Sheepdogs and Their Trials

So you’re getting a sheepdog?

That’s what my friend asked me after I shared my secret plans to take Andy to a sheepdog trial for his birthday.

Wait, your family doesn’t travel hundreds of miles to sit in a field all day and watch sheep get herded around for fun? Weird.

Or maybe we’re the weird ones.

It’s surprising how many subcultures exist under the surface of popular culture in this country. There is actually quite a bit of healthy activity surrounding the sheepdog subculture in the U.S. Every weekend, sheep farmers and border collie enthusiasts travel many miles to enter their dogs in these outdoor competitions that are typically hosted in some random pasture out in the sticks.

Dog handlers and their families sit in lawn chairs and winter coats for 10 hours a day to watch the same activity repeated over and over again. The dog runs toward the sheep. The sheep run away. The dog tries to herd the sheep through some gates. The sheep don’t cooperate. The dog tries again, and again, and again to move the sheep toward the pen. Spectators applaud, or grimace. Then it starts all over again.

People pay money to do this.

It’s almost like those parents who sit outside for hours at a time, hunkering down in the blowing rain and yelling at the little humans who are running around, kicking a ball or other people’s shins in a game where the ball may only enter the net at the end of the field one time.

It’s ALMOST like that.

So our family headed down to central Ohio one gloriously sunny weekend this November to take in our first-ever sheepdog trial. We have sheep but no sheepdog, and we wanted to learn more about what these animals can do and how they might fit into our farm operation someday. We had no intention of buying a dog and guessed there wouldn’t even be dogs up for sale at an event like this.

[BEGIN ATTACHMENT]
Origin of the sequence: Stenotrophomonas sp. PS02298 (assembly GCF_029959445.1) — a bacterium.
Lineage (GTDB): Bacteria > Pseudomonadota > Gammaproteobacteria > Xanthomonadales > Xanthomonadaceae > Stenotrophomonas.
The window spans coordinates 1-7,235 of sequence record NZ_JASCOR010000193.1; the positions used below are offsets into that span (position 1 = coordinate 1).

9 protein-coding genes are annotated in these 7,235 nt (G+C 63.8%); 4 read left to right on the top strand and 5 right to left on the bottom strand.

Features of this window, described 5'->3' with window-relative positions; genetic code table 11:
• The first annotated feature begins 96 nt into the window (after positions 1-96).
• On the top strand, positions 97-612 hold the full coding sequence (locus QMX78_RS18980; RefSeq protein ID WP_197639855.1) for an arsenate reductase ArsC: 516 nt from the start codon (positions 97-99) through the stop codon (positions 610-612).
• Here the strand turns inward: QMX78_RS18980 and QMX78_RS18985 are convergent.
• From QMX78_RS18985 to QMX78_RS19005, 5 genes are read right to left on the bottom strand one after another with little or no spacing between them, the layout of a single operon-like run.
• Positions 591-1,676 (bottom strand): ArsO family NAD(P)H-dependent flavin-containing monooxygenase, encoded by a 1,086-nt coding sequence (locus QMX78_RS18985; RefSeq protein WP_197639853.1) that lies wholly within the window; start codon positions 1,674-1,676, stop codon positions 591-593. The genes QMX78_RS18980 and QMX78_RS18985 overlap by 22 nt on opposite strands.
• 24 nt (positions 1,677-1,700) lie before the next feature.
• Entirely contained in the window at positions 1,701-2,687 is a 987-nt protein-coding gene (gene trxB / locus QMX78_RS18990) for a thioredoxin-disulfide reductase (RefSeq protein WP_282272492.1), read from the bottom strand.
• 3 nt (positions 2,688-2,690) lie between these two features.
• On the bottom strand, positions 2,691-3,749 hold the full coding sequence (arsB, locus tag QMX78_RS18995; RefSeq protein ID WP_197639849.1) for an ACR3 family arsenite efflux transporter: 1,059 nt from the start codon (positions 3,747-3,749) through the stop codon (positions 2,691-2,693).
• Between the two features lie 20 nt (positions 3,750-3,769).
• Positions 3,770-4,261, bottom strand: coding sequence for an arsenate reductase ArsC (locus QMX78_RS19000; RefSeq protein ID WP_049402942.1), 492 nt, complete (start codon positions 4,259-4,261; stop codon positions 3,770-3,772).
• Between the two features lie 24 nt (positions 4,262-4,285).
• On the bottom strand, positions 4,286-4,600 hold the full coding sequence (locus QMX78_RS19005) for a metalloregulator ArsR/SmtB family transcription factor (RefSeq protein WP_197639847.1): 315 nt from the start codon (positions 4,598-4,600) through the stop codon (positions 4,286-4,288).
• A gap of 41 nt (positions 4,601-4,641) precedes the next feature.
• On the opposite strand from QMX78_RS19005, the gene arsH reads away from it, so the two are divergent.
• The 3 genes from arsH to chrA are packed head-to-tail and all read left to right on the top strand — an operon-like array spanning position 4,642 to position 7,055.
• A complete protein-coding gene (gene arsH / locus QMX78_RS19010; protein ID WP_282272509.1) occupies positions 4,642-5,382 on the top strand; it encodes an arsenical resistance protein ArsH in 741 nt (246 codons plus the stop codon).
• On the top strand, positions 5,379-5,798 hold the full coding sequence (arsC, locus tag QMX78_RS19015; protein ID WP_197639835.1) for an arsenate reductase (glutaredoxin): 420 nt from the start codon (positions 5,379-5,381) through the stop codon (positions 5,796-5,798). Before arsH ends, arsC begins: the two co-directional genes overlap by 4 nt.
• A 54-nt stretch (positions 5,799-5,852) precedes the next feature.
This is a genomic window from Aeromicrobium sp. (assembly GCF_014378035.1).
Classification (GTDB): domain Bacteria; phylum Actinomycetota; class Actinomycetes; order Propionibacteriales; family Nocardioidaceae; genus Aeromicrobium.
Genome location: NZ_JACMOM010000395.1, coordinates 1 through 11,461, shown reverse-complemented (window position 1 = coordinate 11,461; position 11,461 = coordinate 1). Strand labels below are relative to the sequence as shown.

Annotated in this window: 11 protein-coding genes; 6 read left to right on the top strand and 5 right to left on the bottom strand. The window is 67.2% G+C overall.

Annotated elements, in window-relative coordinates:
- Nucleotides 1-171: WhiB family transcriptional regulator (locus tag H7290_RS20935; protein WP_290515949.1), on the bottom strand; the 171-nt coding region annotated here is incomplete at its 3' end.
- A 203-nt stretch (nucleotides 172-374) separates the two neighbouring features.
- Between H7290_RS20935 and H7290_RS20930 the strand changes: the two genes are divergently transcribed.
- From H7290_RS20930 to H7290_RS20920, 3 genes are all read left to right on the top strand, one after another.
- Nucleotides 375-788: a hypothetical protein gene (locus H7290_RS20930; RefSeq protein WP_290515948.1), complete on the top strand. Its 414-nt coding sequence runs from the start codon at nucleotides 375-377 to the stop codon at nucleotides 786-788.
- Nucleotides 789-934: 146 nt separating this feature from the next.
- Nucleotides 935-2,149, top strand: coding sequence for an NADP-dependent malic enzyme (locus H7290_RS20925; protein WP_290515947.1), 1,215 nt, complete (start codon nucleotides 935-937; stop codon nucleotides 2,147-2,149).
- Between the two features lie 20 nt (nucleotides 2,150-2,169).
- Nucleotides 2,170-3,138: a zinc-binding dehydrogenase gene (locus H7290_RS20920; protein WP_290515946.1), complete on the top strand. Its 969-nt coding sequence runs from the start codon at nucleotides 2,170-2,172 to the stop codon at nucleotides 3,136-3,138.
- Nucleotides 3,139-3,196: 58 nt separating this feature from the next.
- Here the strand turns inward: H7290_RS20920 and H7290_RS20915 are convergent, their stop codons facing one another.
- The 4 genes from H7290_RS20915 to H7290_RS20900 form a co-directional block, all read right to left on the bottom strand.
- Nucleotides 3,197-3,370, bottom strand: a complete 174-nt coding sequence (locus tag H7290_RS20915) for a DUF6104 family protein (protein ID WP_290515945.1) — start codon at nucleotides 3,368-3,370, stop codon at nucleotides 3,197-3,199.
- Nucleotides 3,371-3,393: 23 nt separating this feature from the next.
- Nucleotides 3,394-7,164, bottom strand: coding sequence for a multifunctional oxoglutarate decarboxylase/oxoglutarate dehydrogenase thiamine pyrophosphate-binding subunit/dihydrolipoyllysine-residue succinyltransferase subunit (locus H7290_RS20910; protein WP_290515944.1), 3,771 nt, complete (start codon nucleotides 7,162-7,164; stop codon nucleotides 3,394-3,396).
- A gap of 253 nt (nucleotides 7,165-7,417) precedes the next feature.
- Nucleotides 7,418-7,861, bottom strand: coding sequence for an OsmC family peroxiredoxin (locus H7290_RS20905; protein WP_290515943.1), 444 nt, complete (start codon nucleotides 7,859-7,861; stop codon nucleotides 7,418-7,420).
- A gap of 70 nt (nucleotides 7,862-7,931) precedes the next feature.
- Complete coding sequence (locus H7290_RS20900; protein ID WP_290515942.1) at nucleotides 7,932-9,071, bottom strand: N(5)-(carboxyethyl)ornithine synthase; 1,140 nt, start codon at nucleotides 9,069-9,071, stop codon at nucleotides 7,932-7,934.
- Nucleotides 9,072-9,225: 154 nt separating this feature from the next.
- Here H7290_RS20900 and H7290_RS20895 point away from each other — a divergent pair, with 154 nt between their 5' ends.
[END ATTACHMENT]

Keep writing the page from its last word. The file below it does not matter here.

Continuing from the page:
So when my friend asked if we might be coming home with a dog, I said no. We’re getting to a number of sheep where a herding dog would be helpful for moving them from pasture to pasture, but we didn’t yet feel like we had enough land to occupy a dog with that kind of energy and spirit.

We wanted to see them in action and talk to the people who work with them to see what we would be getting into before making that kind of investment. Andy would LOVE to have a working dog, but we weren’t sure this was the right time…

The setting for this particular trial was a grazed sheep pasture in rural Ohio. On Saturday morning, we pulled into a field partially filled with trucks, vans, campers, and trailers and gawked at the beautiful border collies running about everywhere. We walked carefully around the sheep manure and doggie deposits (this is the country, y’all) through a gate and to the crest of a hill overlooking a green rolling pasture bordered by red, yellow, and orange autumn trees with a creek and a wooden bridge at the bottom.

The view was priceless, and the weather was spectacular.

This is going to be awesome, I said, smiling at Andy. He agreed, as we breathed in the crisp air and squinted through the sun’s warming rays toward the lone dog and three sheep below us already busy negotiating their relationship.

We watched with interest (even the kids) as the hours rolled by and dog after dog took its turn herding groups of sheep through the obstacle course. We heard bits and pieces of conversation around us that helped us interpret what we were seeing.